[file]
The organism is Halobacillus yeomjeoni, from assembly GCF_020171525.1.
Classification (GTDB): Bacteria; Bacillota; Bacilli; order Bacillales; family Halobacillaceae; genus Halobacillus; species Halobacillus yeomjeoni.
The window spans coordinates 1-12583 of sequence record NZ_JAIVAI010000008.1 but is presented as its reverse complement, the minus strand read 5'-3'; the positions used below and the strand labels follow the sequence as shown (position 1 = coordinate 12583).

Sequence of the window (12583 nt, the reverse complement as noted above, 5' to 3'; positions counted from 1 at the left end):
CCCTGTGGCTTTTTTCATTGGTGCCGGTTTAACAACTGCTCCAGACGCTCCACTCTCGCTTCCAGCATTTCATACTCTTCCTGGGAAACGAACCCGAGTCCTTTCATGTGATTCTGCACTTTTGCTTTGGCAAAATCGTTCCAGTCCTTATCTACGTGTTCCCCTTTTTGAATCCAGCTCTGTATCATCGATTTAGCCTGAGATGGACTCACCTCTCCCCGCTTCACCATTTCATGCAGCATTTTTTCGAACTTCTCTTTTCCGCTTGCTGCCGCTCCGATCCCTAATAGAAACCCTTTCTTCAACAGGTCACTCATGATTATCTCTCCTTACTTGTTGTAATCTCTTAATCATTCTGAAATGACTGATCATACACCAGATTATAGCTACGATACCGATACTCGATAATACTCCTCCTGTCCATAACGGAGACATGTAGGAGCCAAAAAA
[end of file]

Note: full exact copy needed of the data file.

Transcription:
The organism is Halobacillus yeomjeoni, from assembly GCF_020171525.1.
Classification (GTDB): Bacteria; Bacillota; Bacilli; order Bacillales; family Halobacillaceae; genus Halobacillus; species Halobacillus yeomjeoni.
The window spans coordinates 1-12583 of sequence record NZ_JAIVAI010000008.1 but is presented as its reverse complement, the minus strand read 5'-3'; the positions used below and the strand labels follow the sequence as shown (position 1 = coordinate 12583).

Sequence of the window (12583 nt, the reverse complement as noted above, 5' to 3'; positions counted from 1 at the left end):
CCCTGTGGCTTTTTTCATTGGTGCCGGTTTAACAACTGCTCCAGACGCTCCACTCTCGCTTCCAGCATTTCATACTCTTCCTGGGAAACGAACCCGAGTCCTTTCATGTGATTCTGCACTTTTGCTTTGGCAAAATCGTTCCAGTCCTTATCTACGTGTTCCCCTTTTTGAATCCAGCTCTGTATCATCGATTTAGCCTGAGATGGACTCACCTCTCCCCGCTTCACCATTTCATGCAGCATTTTTTCGAACTTCTCTTTTCCGCTTGCTGCCGCTCCGATCCCTAATAGAAACCCTTTCTTCAACAGGTCACTCATGATTATCTCTCCTTACTTGTTGTAATCTCTTAATCATTCTGAAATGACTGATCATACACCAGATTATAGCTACGATACCGATACTCGATAATACTCCTCCTGTCCATAACGGAGACATGTAGGAGCCAAAAAA